- Sharpen lawn mower blades in one direction, at a bevelling angle of 45 degrees. However, you can go further to 30 degrees depending on the terrain of your yard. We advise that you keep blade sharpness the same as that of a scissor.
Important points to note about sharpening lawn mower blades
- Remember that sharpening lawn mower blades too often could mean you replace them with new ones every few months. However, from our experience with good mowers, a good one with properly tempered blades should last for a year or more. On this premise, genuine ones should mow for 1-3 years even with frequent sharpening.
- Keep sharpening frequency to the minimum possible, say after the 8th mowing. But depending on the model of machine you are using, blade tempering and other factors, you may have to flatten nicks frequently. The bottom line is that most experts advise that homesteaders should sharpen mower blades at least twice or at most four times a year.
- Should it prove challenging sharpening and balancing lawn mower blades the right way, consult a service provider for professional help. It should cost only a few bucks usually less than $10 depending on the condition of the blade.
- Balancing guards against vibration hence no stress on the cutting deck and engine so do it before reinstalling the blade. A balancer tool should help you realize even weight distribution on the blade. While you can get a good balance for about $5, feel free to choose from among competition provided you get value for your money.
- You should have a habit of keeping the sharpness of a mowing blade optimal. Thus, always store tools for this task in a place where you can access them when the need arises.
Why do mowing blades lose sharpness/get dull
You will not wake up one day and say, ‘I’m sharpening my lawnmower blade.’ Whether you have a push mower or one on which you ride, important decisions that involve improving the efficiency of machines should not be abrupt. Nevertheless, factors that contribute to dullness of mower blades include but are not limited to the following:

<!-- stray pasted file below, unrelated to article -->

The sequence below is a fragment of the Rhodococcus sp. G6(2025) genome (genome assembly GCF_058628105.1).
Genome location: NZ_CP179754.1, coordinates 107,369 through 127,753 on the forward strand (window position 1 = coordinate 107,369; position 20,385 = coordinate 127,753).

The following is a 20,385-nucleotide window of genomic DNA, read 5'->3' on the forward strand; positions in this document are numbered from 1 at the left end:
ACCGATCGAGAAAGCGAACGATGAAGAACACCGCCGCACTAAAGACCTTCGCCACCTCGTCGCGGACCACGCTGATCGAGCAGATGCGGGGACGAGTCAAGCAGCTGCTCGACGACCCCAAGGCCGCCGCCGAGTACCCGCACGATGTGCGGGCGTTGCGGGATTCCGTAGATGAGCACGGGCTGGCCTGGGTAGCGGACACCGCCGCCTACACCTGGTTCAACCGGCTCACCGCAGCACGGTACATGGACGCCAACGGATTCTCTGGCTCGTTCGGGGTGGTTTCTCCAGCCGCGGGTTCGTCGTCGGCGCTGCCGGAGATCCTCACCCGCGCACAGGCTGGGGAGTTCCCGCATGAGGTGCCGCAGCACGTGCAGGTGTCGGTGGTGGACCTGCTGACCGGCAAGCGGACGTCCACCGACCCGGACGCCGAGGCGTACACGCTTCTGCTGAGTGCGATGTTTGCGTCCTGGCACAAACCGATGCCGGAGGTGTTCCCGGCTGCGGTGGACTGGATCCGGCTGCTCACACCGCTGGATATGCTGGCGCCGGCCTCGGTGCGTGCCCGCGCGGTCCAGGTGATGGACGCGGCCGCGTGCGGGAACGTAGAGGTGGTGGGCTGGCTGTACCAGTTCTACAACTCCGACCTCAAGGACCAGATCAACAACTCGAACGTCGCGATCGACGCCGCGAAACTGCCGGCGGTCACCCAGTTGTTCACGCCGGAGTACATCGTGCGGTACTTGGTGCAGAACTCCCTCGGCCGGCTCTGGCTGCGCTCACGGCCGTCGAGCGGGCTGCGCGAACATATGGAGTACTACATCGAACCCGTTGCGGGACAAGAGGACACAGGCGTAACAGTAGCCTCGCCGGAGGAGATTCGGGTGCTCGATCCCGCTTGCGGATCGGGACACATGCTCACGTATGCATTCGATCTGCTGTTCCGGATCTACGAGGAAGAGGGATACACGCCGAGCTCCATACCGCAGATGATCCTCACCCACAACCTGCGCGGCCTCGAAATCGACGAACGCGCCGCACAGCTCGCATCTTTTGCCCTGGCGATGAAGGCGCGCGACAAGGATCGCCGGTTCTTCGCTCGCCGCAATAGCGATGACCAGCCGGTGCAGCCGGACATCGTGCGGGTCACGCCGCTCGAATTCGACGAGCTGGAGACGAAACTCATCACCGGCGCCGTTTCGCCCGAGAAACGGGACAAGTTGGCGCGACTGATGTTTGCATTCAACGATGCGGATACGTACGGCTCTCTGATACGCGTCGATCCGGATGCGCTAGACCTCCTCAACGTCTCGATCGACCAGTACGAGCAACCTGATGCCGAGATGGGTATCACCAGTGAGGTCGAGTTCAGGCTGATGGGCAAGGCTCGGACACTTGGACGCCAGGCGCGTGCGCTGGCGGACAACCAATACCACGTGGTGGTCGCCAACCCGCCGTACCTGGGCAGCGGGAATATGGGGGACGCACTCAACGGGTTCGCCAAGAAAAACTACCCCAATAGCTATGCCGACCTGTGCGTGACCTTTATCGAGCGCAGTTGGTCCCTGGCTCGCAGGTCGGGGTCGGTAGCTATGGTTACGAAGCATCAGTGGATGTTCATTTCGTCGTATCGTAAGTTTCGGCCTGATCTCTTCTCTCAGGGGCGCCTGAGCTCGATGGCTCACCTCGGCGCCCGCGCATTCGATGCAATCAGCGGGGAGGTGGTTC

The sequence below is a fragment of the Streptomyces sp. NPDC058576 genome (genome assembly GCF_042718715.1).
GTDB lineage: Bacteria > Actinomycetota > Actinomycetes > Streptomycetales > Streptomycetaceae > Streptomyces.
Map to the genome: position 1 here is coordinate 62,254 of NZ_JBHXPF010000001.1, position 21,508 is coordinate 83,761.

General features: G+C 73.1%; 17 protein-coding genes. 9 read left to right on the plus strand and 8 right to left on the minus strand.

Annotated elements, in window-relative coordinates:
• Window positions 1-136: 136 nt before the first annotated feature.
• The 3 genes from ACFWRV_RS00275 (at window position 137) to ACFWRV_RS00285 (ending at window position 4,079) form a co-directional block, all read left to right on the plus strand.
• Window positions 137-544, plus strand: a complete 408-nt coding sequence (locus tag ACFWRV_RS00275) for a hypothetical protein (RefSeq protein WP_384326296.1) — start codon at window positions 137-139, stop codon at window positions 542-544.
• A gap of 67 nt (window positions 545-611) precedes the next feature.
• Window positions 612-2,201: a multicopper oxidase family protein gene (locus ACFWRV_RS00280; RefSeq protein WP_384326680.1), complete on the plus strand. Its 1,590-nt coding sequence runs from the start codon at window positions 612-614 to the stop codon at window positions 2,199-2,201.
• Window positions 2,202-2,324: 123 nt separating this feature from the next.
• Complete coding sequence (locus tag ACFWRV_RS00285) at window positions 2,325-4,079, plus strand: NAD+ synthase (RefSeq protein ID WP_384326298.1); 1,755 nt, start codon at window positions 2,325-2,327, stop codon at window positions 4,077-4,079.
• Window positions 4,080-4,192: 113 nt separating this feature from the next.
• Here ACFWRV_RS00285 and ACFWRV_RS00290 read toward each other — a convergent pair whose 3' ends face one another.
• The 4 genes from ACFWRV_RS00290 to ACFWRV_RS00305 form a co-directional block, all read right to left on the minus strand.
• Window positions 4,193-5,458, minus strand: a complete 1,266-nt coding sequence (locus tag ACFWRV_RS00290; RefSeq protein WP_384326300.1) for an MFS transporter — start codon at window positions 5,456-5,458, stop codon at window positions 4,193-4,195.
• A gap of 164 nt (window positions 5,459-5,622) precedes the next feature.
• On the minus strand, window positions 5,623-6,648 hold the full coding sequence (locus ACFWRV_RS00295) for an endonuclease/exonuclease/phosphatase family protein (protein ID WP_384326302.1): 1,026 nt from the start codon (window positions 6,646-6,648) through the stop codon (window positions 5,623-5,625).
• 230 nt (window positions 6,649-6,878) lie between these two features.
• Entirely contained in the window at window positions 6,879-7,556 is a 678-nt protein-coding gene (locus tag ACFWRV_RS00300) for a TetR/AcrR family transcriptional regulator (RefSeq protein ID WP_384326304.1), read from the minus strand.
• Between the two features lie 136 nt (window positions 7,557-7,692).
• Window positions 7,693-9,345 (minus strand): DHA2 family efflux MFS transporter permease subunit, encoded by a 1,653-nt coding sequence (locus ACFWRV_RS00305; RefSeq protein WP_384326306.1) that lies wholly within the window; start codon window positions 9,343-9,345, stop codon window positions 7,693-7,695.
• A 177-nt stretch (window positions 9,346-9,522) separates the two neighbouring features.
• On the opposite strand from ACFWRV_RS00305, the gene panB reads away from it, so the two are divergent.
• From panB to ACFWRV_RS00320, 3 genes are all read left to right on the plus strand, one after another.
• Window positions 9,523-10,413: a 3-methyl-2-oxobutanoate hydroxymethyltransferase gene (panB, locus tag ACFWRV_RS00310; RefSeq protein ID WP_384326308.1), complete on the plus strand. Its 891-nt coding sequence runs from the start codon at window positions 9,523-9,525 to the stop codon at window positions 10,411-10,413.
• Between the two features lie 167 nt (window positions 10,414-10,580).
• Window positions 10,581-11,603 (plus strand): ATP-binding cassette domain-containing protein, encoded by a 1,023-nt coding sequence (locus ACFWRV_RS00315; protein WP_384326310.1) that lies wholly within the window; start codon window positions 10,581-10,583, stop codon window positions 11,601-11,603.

● Infrequent and Irregular sharpening
While you should sharpen blades all the time, leaving them unsharpened amounts to infrequent sharpening. You will find the task harder next time, say after six months if you don’t sharpen frequently. Now, when it comes to sharpening blades irregularly, it means unevenness of edge bevelling/angling. Thus, irregular sharpening often makes blades go dull faster than you would expect.
● Thin blades vs. thick blades
Thin blades lose sharpness faster than thick, hence require frequent sharpening. Let’s reserve a discussion on thin vs. thick mower blades for another day.
● Wear and tear
Mowing blades, like every other part of a lawnmower, undergo wear and tear. The more they hit rocks, stones, sticks, and pebbles, the duller they become.
● Mowing grass nearer the ground
You should expect mower blades to become dull faster if cut grass too close to the ground. The catch here is that while you would want to cut the grass shorter, doing so makes blade susceptible to stones and pebbles, hence lose sharpness faster than cutting grass higher.
When to replace mower blades
While it is important to keep mowing blades in great condition, a concern arises. Under which circumstances should you replace the blades? Also, which factors play significance when making such a decision? The truth is that even with the best mowers in the market, these machines do wear and tear. After a few years of use, the replacement of worn-out parts becomes necessary.
Now, on replacing worn-out blades, there are a few things to keep in mind. First, you should use an exact replacement blade, preferably from the same manufacturer from which you bought a brand new mower. Old blades that have a thin trailing edge need replacement. Another factor to consider is the cutting edge, so always ask the question; will further sharpening cause an imbalance on the blade? If it will, it is that time you bought a new one.
In a nutshell, you have learned that mowing blades can be too sharp. Blades that are too sharp become blunt faster than fairly dull ones. Thus, you should choose thicker blades over thinner ones to avoid frequent sharpening. They should be sharp enough to do a clean cut with great ease and not too dull to leave freshly cut grass looking unsightly.